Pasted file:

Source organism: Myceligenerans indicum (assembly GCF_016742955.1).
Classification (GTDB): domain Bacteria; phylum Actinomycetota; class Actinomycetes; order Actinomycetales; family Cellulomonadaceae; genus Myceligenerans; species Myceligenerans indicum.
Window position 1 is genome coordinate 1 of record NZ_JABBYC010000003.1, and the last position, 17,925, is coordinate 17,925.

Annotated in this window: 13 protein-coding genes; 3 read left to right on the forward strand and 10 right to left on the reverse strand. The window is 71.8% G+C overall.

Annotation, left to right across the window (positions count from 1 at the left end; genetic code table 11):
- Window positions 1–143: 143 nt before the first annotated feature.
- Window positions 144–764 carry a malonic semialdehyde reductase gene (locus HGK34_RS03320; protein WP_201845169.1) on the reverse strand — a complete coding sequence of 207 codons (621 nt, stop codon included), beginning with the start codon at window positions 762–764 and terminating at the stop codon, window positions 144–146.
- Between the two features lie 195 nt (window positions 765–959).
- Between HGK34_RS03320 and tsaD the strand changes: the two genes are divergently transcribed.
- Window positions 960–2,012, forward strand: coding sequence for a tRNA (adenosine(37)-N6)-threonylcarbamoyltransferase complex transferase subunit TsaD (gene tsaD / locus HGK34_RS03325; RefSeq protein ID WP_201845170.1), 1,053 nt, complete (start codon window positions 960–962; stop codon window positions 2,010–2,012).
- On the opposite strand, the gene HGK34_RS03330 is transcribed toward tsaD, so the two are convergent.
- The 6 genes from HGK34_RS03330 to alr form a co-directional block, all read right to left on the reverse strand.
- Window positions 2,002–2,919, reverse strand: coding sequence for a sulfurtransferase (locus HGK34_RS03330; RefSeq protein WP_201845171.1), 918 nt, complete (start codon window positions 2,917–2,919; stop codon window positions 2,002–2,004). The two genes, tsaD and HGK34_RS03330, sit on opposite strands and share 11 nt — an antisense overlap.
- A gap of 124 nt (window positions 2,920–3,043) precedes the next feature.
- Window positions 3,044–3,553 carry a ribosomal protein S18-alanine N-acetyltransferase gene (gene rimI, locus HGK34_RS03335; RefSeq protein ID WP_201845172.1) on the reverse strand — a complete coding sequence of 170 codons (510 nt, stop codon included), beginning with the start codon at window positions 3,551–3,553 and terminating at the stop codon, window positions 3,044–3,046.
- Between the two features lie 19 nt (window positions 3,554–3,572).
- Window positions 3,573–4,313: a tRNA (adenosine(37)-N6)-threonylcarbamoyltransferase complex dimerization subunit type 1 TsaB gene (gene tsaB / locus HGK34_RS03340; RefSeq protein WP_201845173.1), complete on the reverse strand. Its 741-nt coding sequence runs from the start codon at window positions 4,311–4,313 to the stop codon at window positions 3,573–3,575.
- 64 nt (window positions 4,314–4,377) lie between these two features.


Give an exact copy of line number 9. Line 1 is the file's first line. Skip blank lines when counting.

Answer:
- Between HGK34_RS03320 and tsaD the strand changes: the two genes are divergently transcribed.